The New York Times ran an interesting editorial last week about Colorado entrepreneur Aaron Million’s plans to build a private water pipeline, running 560 miles from Wyoming’s Flaming Gorge Reservoir to Denver and other cities on Colorado’s Front Range. From a legal perspective, the water being pumped is there for the taking, even if it sounds a bit unfair for a private developer to take free water out of a river and then sell it to thirsty municipalities. But the project itself would be an environmental disaster, leaving the Green River basin with seriously reduced flows for fish and wildlife, not to mention boaters, farmers, and fishermen. The fact that it’s getting even halfway-serious consideration shows just how worried the Front Range cities in Colorado are about meeting their future water needs.
And according to a new study by Western Resource Advocates, the Front Range will have even more reason to worry if oil-shale development ever takes off in Western Colorado. The process of turning shale rock into usable oil involves a huge amount of water (somewhere between one and four units of water per unit of oil produced), a fact that environmental groups use as an argument for why oil shale is untenable.
Still, the water-intensity of the oil-shale process is unlikely to stop oil-shale development if the Bureau of Land Management decides to grant the appropriate leases. That’s because energy companies interested in oil shale have been slowly accumulating water rights in Western Colorado—some of them original claims that the energy companies made back in the 1960s, some of them purchased more recently from area farmers. Many of these rights—especially the agricultural water rights—are senior to the water rights that allow Front Range cities to pump water out of the Colorado basin into their municipal water systems. And when there’s not enough water to go around, Colorado, like other Western states, allocates water on the basis of seniority. So this means that if oil shale ever really got going, the Front Range could be in serious trouble.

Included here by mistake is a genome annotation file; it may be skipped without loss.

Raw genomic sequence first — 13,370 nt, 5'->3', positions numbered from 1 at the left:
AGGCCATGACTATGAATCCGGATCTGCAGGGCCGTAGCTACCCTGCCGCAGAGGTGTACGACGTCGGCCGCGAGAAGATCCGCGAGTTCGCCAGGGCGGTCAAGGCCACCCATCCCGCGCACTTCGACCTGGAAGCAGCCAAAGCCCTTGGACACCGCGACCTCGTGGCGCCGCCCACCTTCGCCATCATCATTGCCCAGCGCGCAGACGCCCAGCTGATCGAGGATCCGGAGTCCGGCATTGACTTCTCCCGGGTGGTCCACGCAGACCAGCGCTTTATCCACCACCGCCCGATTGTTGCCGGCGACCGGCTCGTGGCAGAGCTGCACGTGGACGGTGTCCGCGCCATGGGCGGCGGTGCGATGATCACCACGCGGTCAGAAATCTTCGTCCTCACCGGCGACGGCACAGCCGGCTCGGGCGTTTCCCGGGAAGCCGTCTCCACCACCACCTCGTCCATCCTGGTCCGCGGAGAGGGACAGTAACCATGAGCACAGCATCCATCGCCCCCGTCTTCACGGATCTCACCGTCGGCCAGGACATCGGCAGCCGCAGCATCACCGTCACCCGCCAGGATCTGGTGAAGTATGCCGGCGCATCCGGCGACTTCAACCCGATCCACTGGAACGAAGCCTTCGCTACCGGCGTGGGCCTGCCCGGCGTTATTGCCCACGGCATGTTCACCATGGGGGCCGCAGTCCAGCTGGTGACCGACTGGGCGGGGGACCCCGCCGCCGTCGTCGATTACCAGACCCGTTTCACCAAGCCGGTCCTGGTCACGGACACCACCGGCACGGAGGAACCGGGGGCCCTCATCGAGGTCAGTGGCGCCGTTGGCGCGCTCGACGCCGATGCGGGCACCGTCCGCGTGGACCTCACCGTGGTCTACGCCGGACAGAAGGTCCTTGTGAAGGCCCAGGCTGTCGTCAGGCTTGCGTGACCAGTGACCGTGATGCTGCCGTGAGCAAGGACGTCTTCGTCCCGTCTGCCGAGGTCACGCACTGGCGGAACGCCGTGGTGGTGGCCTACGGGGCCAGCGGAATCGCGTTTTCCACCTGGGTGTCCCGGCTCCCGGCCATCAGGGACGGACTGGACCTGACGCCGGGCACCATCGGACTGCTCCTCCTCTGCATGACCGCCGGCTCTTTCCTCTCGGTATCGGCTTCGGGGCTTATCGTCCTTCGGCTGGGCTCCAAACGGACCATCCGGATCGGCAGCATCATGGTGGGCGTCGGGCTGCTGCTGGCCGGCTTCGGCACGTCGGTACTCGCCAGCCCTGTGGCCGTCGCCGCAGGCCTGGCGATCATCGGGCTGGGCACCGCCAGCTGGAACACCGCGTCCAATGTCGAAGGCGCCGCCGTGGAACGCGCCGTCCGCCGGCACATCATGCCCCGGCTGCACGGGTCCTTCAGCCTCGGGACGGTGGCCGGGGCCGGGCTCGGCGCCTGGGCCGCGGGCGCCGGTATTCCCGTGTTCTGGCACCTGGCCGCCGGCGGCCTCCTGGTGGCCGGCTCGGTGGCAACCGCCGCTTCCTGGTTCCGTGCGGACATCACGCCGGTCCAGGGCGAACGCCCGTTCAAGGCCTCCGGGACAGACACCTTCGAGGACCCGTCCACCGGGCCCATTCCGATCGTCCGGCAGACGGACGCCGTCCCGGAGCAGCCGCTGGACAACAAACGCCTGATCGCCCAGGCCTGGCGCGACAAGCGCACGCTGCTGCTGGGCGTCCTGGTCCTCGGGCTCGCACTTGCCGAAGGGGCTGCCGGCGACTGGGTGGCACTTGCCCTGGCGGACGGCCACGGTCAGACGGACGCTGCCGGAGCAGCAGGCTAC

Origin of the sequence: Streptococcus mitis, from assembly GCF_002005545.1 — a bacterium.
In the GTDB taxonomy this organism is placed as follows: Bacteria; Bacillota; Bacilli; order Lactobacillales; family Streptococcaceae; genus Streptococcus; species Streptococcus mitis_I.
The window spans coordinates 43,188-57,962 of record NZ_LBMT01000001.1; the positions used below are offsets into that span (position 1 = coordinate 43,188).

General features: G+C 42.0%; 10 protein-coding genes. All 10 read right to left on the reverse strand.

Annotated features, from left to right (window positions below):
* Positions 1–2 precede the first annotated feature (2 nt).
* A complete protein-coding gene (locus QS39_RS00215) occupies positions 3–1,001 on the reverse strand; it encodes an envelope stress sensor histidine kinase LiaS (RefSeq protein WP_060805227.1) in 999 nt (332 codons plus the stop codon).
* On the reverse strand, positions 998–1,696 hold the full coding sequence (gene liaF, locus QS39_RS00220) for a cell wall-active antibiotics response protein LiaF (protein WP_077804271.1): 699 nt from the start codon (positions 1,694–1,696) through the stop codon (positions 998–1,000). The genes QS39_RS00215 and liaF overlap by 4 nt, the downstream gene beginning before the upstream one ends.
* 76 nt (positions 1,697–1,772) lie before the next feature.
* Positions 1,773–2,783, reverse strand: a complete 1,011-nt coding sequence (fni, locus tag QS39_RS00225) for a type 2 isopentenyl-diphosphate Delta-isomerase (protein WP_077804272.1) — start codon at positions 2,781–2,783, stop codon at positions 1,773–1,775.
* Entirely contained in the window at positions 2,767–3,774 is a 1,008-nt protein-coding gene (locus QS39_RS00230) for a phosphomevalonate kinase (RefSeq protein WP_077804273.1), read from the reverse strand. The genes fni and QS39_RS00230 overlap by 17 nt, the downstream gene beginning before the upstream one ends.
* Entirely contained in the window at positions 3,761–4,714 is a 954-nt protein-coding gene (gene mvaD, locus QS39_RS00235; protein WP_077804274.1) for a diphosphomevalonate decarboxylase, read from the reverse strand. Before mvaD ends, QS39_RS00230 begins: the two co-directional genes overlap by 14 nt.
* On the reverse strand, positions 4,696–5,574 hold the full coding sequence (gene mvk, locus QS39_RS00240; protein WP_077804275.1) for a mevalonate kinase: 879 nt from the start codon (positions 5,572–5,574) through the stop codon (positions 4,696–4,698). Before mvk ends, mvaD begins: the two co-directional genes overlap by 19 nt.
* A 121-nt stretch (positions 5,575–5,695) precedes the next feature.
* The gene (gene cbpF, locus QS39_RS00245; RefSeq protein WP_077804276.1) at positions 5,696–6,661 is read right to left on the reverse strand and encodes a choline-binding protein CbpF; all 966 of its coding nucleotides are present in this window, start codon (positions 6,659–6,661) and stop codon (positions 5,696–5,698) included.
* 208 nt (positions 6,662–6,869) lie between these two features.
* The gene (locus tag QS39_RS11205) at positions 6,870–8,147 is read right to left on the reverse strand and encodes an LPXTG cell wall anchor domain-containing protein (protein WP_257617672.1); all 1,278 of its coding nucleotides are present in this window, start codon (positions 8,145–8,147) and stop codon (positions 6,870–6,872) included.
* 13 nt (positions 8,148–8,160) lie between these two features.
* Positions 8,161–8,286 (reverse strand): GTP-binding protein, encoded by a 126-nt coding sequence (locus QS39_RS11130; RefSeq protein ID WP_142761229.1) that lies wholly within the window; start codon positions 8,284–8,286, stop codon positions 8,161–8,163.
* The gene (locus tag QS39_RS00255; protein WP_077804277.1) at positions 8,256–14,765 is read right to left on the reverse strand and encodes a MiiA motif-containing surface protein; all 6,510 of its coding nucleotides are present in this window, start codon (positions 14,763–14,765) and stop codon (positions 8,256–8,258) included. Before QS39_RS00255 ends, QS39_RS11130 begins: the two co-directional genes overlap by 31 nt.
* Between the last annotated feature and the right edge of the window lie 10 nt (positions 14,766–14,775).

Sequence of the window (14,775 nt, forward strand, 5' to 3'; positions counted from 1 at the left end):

trouble? Western Resource Advocates calculates that energy companies hold the
right to divert more than 7.2 million acre-feet per year from the Colorado
River and its tributaries in Western Colorado. That’s more than the state’s
entire allocation under the Colorado River Compact, the 1922 agreement that
governs the use of the river’s water. This doesn’t mean that oil-shale
development would completely dry out the Front Range, because not all energy-company water rights are senior to the water rights of various municipalities. But it gives a rough idea for just how much of a water-squeeze
the state of Colorado would find itself in if it had to support an oil-shale
industry. And it would take more than a pipeline from Wyoming to alleviate the situation.